I always knew an essential source for my history writing would be the Rusyn immigrant press (in all its ethnonational and political incarnations), but now having easy access to the secular local press of decades past has revealed an entirely new wealth of source material.
Among the topics are histories of social clubs, activities of political organizations I didn't even know existed, and even the surprising participation of certain community leaders I thought were committed to one particular national orientation but who, it turns out, were also active in organizations of opposing national orientation. Some of the coverage is useful just because the subject is not written about anywhere else, and some of the coverage reveals the profoundly "human side" of our experience in America—the good, the odd, the unfortunate, and the very bad.
Here are some of the gems I've come across that will help me not just to more accurately write about events in the Carpatho-Rusyn community that had received little coverage elsewhere, but to do so with insight into how our communities were viewed by those who in many cases were on the outside looking in.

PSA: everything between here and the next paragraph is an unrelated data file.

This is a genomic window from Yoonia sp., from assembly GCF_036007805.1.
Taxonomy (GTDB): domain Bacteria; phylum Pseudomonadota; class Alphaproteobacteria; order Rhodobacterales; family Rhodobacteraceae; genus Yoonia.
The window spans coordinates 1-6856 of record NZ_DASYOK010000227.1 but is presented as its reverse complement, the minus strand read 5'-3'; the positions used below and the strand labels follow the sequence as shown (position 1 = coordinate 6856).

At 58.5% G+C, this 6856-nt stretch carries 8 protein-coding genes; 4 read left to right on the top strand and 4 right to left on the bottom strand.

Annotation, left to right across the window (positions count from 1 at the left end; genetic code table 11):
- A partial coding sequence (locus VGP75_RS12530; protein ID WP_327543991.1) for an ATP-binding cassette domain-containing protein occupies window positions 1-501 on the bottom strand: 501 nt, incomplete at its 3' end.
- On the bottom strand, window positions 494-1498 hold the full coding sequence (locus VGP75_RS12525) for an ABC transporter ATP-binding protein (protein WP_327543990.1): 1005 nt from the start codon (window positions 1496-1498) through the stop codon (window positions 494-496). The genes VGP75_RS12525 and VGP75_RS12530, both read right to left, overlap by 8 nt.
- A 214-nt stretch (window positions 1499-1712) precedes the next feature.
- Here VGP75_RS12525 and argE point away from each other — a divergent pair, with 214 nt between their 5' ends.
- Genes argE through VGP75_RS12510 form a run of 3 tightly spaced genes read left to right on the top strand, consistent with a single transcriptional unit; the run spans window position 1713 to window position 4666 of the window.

Much of the text here will appear small, so click on a clip to view it at a larger size.
Kulpmont, 1937; Monongahela, 1950
|Brady (Ranshaw), near Shamokin, 1937|
Shamokin, 1955 and 1959
I'm sure I will be continuing to collect items like this over the coming months, but as always, if you want to alert me to old news articles or any other materials you think would be useful, please get in touch.
Original material is © by the author, Richard D. Custer; all rights reserved.